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Real-World Angular Series, Part 7b: Relational Data and Token Renewal

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Real-World Angular Series, Part 7b: Relational Data and Token Renewal

In this article, we wrap up some of the logic for our application and learn to add authentication using Auth0 and web tokens.

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Welcome back! If you missed Part 1 of this article, check it out here

Angular: Add User's Events Endpoint to API Service

Let's add our new API endpoint to our API service. Open the api.service.tsfile and add this method:

// src/app/core/api.service.ts
...
  // GET all events a specific user has RSVPed to (login required)
  getUserEvents$(userId: string): Observable<EventModel[]> {
    return this.http
      .get(`${ENV.BASE_API}events/${userId}`, {
        headers: new HttpHeaders().set('Authorization', this._authHeader)
      })
      .catch(this._handleError);
  }

...

Angular: My RSVPs (Profile)

We now have an API endpoint providing a list of upcoming events a user has responded to. Let's make a My RSVPs (profile) component to display this information to the authenticated user.

Create a My RSVPs Component

First, we'll generate our new component. Run the following command:

$ ng g component pages/my-rsvps

We now have our My RSVPs component scaffolded.

Update the App Routing Module

The My RSVPs component is a routed component, so let's add it to our app-routing.module.ts:

// src/app/core/app-routing.module.ts
...
import { MyRsvpsComponent } from './pages/my-rsvps/my-rsvps.component';

const routes: Routes = [
  ...,
  {
    path: 'my-rsvps',
    component: MyRsvpsComponent,
    canActivate: [
      AuthGuard
    ]
  },
  ...
];
...

The user must be authenticated in order to have a user ID and stored RSVPs, so we'll implementAuthGuard for this route.

Add Capitalize Utility to Service

We're going to display the identity provider (IdP) that the user is currently logged in with. In order to display this from the data given by the user's ID, we'll create a small utility method that capitalizes the first letter of a string.

Open the utils.service.ts file and add this method:

// src/app/core/utils.service.ts
...
  capitalize(str: string): string {
    // Capitalize first letter of string
    return str.charAt(0).toUpperCase() + str.slice(1);
  }
...

My RSVPs Component Class

Let's implement our My RSVPs component class. Open the my-rsvps.component.ts file and add:

// src/app/pages/my-rsvps/my-rsvps.component.ts
import { Component, OnInit, OnDestroy } from '@angular/core';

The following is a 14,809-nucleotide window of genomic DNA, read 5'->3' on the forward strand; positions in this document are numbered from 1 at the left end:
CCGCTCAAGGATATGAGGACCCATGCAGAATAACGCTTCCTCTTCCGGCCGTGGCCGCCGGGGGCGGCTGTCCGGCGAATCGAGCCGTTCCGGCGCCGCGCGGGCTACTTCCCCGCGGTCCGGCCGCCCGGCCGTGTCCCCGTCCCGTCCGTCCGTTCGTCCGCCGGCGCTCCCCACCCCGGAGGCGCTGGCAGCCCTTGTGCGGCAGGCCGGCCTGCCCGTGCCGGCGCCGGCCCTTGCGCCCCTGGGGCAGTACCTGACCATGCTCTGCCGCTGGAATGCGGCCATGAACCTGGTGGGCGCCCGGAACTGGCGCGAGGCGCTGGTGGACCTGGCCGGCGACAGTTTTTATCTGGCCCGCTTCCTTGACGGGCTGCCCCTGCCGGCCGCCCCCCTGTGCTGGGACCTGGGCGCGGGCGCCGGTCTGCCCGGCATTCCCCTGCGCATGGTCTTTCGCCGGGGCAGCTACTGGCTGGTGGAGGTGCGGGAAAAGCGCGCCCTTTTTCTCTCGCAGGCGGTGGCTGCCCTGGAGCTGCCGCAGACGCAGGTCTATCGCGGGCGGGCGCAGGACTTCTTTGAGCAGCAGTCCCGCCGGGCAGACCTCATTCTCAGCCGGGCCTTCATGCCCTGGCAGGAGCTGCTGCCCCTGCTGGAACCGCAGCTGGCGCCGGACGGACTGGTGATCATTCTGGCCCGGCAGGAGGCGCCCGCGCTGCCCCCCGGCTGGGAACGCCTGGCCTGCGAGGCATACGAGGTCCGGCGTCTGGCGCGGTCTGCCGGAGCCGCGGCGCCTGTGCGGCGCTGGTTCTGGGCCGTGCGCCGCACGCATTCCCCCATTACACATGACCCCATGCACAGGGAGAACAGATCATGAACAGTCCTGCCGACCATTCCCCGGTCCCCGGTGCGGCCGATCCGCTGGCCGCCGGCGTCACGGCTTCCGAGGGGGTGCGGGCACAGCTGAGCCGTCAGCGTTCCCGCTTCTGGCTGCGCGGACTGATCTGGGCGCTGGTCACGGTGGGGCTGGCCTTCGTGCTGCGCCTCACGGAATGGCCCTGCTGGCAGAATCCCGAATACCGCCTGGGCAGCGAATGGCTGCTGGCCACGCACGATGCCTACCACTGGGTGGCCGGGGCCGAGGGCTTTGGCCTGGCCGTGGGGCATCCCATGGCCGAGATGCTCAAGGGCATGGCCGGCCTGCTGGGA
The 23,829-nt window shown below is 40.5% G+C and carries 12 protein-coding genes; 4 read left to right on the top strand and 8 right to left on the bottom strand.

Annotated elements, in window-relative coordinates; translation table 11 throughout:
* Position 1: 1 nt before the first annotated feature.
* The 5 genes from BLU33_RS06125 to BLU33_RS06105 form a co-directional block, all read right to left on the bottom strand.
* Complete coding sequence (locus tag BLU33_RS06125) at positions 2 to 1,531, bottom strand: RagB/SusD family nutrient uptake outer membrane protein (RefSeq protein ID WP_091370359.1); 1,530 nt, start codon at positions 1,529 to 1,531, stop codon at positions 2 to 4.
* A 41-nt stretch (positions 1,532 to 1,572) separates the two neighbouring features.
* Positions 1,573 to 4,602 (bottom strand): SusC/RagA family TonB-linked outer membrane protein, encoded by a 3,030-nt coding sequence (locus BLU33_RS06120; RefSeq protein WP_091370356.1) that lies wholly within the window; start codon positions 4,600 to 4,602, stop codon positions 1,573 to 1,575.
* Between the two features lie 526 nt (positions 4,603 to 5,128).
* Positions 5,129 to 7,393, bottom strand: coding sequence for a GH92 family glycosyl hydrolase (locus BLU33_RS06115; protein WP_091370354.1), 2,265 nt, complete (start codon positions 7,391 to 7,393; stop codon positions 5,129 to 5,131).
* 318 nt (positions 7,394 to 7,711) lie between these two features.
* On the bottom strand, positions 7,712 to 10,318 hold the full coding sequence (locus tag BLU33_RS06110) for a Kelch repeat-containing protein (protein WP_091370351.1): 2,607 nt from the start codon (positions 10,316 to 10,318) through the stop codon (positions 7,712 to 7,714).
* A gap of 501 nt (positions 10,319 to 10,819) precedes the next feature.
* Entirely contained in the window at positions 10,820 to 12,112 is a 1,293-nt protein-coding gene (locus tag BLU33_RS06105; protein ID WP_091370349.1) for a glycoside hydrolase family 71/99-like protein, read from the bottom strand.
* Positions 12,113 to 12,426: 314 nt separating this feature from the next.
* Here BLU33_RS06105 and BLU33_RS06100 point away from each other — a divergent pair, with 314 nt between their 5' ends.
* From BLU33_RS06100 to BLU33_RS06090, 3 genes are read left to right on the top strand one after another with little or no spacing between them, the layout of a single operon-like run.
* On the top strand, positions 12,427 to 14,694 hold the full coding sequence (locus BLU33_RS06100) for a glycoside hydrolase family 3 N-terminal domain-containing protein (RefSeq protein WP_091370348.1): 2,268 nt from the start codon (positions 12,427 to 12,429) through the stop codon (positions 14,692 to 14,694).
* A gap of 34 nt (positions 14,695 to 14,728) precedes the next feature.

import { Title } from '@angular/platform-browser';
import { AuthService } from './../../auth/auth.service';
import { ApiService } from './../../core/api.service';
import { UtilsService } from './../../core/utils.service';
import { FilterSortService } from './../../core/filter-sort.service';
import { Subscription } from 'rxjs/Subscription';
import { EventModel } from './../../core/models/event.model';

@Component({
  selector: 'app-my-rsvps',
  templateUrl: './my-rsvps.component.html',
  styleUrls: ['./my-rsvps.component.scss']
})
export class MyRsvpsComponent implements OnInit, OnDestroy {
  pageTitle = 'My RSVPs';
  eventListSub: Subscription;
  eventList: EventModel[];
  loading: boolean;
  error: boolean;
  userIdp: string;

  constructor(
    private title: Title,
    public auth: AuthService,
    private api: ApiService,
    public fs: FilterSortService,
    public utils: UtilsService) { }

  ngOnInit() {
    this.title.setTitle(this.pageTitle);
    this.userIdp = this._getIdp;
    this._getEventList();
  }

  private _getEventList() {
    this.loading = true;
    // Get events user has RSVPed to
    this.eventListSub = this.api
      .getUserEvents$(this.auth.userProfile.sub)
      .subscribe(
        res => {
          this.eventList = res;
          this.loading = false;
        },
        err => {
          console.error(err);
          this.loading = false;
          this.error = true;
        }
      );
  }

  private get _getIdp(): string {
    const sub = this.auth.userProfile.sub.split('|')[0];
    let idp = sub;

    if (sub === 'auth0') {
      idp = 'Username/Password';
    } else if (idp === 'google-oauth2') {
      idp = 'Google';
    } else {
      idp = this.utils.capitalize(sub);
    }
    return idp;
  }

  ngOnDestroy() {
    this.eventListSub.unsubscribe();
  }

}